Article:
The White Pube’s Gabrielle de la Puente said: “When I had free periods in sixth form, my art teacher used to send me to the Walker Art Gallery. I’d sit on my own in the room with the John Moores Painting Prize exhibition and get my arts education directly from all the paintings in there. When I became an art critic, I hoped I would get to be a juror on the prize one day, so this is a bit of a dream come true.”
They continue: “We like that this award is open to everybody, but we hope that those putting themselves forward understand that inclusion or exclusion does not mean a painting is good or bad – it simply speaks to the preferences of the jurors, and who are we anyway? Everybody should paint. There should be more paintings in the world. More art teachers should send students to see paintings exhibitions in free periods. We can’t wait to see what the next John Moores Painting Prize exhibition looks like.”
Juror and 2004 first prize winner Alexis Harding said: “It’s amazing and a real privilege to be asked to be a juror for this year’s prize. The pulse of painting is always moving and changing – full of fluctuating doubt, certainty and surprise, it’s a game of Snakes & Ladders. The John Moores Painting Prize is a barometer of this energy, discipline and activity. It has often shaped my thinking, life and work over the years, and it remains a vital moment in this country’s record of painting.”
Sandra Penketh, Executive Director of Art Galleries and Collections Care at National Museums Liverpool said: “We are thrilled to announce this fantastic jury for the John Moores Painting Prize 2023. The jurors’ collective experience, talent and inspiring work should make for a very interesting selection. We hope lots of artists will be encouraged to enter the competition, which is a fantastic opportunity as well as a great celebration of painting.”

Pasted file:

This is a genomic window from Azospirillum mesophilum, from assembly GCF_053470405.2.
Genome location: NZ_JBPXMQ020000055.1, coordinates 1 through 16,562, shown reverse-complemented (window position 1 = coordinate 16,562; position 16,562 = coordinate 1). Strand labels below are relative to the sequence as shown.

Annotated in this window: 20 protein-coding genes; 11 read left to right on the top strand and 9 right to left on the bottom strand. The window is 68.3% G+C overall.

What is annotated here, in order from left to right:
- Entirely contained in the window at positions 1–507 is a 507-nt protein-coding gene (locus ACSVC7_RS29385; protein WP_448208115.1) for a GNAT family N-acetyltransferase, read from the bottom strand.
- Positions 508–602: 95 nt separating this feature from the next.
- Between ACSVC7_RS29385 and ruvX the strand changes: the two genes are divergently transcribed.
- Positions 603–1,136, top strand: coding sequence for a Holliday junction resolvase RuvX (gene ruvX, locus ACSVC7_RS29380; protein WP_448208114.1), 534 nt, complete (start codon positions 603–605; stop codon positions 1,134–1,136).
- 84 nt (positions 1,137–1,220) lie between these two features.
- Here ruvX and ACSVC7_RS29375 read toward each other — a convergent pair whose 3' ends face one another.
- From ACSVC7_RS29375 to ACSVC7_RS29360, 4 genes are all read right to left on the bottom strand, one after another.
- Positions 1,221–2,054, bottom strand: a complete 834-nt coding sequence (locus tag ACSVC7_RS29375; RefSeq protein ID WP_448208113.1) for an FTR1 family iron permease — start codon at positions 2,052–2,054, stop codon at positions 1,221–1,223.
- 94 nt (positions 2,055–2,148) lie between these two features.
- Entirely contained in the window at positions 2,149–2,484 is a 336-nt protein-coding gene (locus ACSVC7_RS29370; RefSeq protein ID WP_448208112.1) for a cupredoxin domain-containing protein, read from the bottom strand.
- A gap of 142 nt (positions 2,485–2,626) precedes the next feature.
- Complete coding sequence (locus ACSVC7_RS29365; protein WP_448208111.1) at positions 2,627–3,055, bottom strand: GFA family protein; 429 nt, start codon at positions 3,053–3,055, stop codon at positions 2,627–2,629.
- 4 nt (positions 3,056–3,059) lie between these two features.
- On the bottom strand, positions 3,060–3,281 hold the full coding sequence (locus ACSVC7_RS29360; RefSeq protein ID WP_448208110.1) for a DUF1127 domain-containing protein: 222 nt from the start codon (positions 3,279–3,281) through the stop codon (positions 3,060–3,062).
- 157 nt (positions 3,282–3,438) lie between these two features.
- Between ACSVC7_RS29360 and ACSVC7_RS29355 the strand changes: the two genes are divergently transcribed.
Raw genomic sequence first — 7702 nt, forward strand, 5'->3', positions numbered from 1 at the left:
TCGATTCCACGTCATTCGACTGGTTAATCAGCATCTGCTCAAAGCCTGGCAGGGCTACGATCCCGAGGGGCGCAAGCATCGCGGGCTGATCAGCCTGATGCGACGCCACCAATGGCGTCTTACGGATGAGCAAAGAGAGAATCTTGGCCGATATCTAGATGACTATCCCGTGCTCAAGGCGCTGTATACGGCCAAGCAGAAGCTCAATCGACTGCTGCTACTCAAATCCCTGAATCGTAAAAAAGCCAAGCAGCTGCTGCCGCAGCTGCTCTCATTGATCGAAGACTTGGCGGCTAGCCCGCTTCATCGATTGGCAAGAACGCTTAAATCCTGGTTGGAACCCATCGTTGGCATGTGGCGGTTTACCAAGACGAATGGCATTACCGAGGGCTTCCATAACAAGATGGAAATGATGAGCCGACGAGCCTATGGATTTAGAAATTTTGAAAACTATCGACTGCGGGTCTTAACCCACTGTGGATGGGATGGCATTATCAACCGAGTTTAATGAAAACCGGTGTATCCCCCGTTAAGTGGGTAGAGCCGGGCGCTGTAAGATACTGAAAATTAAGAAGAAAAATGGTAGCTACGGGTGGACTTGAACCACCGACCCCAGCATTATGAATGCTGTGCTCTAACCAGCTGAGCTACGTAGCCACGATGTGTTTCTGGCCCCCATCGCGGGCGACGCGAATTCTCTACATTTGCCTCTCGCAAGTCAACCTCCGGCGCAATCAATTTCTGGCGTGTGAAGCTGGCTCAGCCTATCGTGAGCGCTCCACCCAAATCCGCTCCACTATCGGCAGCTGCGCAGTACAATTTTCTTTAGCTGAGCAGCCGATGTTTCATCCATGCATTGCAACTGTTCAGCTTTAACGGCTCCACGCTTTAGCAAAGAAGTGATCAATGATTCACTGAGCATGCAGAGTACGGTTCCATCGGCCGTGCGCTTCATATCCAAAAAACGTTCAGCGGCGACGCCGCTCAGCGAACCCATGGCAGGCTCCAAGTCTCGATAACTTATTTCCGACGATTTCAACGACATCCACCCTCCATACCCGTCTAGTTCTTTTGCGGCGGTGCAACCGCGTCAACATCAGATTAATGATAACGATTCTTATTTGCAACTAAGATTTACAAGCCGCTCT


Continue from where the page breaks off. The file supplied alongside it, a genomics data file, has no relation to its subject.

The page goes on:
Visitors to the John Moores Painting Prize 2023 exhibition will also be invited to vote for their favourite painting to win the popular Visitors’ Choice Award, sponsored by Rathbones. The winning artist will receive £2,023.
Named after its sponsoring founder Sir John Moores in 1957, the internationally renowned prize, organised in partnership with the John Moores Painting Prize Trust, remains true to its founding principle: to support artists and to bring to Liverpool the best contemporary painting from across the UK.
The John Moores Painting Prize has awarded over £685,000 in prize money across 31 exhibitions, which have showcased more than 2,350 works of art. It presents a rich history of post-war painting in Britain. The first exhibition was held only six years after the Walker Art Gallery re-opened following the Second World War.
Past prize winners include David Hockney (1967), Mary Martin (1969), Lisa Milroy (1989), Peter Doig (1993), Keith Coventry (2010), Rose Wylie (2014), Michael Simpson (2016), Jacqui Hallum (2018) and most recently Kathryn Maple (2020). Sir Peter Blake, winner of the competition’s Junior Prize in 1961, is Patron of the Prize.
In addition to the £25,000 prize money, 2020 John Moores Painting Prize winner Kathryn Maple’s winning painting ‘The Common’ is now part of the permanent collection at the Walker Art Gallery. She will also open her first solo display at the Walker Art Gallery, Under a Hot Sun, on 11 February 2023.
The call for entries for the John Moores Painting Prize 2023 runs from midday on 13 February 2023 until midday on 24 March 2023. For further information, visit liverpoolmuseums.org.uk/jmpp.